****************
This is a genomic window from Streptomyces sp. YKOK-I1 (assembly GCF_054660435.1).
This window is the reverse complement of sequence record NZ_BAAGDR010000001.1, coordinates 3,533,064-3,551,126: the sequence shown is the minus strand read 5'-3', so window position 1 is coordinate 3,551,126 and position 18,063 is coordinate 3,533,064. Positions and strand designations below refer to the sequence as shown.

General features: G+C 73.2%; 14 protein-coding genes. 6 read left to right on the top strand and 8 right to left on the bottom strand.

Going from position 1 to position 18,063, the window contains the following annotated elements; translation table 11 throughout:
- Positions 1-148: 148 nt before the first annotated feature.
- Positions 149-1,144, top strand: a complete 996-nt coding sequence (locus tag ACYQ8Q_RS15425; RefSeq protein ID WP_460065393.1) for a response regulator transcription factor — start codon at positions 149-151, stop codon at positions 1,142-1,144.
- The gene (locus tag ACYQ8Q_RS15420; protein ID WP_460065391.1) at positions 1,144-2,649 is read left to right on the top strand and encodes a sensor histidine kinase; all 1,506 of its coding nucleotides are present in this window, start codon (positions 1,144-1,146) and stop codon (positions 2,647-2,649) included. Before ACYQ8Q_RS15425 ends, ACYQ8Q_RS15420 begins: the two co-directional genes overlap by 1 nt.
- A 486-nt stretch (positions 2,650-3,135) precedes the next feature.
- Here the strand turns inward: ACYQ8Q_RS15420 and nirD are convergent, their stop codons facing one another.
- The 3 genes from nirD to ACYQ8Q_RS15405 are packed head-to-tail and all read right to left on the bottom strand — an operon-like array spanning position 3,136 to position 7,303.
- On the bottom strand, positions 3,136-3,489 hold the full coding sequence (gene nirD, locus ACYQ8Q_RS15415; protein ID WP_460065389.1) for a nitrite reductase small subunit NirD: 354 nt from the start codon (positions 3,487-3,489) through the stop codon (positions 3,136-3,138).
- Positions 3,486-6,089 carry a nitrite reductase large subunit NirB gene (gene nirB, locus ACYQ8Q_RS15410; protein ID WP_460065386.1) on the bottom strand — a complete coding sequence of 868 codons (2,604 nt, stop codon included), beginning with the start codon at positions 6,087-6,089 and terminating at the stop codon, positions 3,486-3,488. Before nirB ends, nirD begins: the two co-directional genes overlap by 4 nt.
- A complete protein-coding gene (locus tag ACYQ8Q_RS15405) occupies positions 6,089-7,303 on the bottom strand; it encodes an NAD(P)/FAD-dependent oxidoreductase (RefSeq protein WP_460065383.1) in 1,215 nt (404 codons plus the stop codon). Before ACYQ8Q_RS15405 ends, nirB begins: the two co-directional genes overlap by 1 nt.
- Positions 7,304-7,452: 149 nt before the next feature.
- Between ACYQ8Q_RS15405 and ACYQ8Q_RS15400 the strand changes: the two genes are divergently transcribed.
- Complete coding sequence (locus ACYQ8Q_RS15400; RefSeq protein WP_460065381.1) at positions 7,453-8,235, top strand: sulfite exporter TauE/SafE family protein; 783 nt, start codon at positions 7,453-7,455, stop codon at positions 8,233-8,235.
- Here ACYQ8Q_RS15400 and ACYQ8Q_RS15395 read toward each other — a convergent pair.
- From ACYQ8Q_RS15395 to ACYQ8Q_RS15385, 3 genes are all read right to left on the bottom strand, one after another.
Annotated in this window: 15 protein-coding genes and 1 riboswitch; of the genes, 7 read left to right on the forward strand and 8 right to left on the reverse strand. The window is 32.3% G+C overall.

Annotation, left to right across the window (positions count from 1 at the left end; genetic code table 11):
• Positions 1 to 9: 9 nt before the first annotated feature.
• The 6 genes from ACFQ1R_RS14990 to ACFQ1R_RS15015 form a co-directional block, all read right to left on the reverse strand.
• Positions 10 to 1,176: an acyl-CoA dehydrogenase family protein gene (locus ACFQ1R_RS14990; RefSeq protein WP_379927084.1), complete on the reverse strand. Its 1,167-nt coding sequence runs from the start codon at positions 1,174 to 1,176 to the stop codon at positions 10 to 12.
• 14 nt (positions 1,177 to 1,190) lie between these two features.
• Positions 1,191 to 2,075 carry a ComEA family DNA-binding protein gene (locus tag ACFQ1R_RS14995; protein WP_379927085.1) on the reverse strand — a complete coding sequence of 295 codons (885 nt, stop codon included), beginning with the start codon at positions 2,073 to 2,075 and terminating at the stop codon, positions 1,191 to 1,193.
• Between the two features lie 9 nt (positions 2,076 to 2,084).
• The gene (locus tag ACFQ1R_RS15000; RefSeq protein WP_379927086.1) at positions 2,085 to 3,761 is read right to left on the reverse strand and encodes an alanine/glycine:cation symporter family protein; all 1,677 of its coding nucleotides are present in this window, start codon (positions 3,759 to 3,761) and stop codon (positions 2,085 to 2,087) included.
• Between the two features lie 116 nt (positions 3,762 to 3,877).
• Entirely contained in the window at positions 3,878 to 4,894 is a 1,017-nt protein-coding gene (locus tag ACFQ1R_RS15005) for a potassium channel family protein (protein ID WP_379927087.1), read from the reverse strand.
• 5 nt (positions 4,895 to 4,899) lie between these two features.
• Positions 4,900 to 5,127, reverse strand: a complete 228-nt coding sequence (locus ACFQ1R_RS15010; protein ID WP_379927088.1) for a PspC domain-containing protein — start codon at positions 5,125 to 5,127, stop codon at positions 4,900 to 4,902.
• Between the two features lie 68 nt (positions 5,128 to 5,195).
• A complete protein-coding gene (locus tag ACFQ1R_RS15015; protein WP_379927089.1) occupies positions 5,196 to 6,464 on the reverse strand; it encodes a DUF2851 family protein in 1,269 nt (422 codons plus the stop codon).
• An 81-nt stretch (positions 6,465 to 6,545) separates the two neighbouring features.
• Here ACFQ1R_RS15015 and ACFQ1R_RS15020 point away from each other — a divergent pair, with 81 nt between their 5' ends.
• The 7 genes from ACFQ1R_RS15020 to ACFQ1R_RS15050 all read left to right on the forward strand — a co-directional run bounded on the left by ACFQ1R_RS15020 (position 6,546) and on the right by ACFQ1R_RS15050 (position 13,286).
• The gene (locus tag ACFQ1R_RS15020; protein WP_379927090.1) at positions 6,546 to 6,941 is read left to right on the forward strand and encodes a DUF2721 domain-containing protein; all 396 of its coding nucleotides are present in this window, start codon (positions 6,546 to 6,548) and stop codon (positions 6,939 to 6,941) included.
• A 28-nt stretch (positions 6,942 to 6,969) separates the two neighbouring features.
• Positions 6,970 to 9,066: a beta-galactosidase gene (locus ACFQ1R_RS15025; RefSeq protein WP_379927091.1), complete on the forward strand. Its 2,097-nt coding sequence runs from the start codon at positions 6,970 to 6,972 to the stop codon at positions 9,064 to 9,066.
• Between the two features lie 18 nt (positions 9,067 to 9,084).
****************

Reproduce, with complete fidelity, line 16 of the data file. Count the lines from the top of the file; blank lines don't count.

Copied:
- Complete coding sequence (locus ACYQ8Q_RS15400; RefSeq protein WP_460065381.1) at positions 7,453-8,235, top strand: sulfite exporter TauE/SafE family protein; 783 nt, start codon at positions 7,453-7,455, stop codon at positions 8,233-8,235.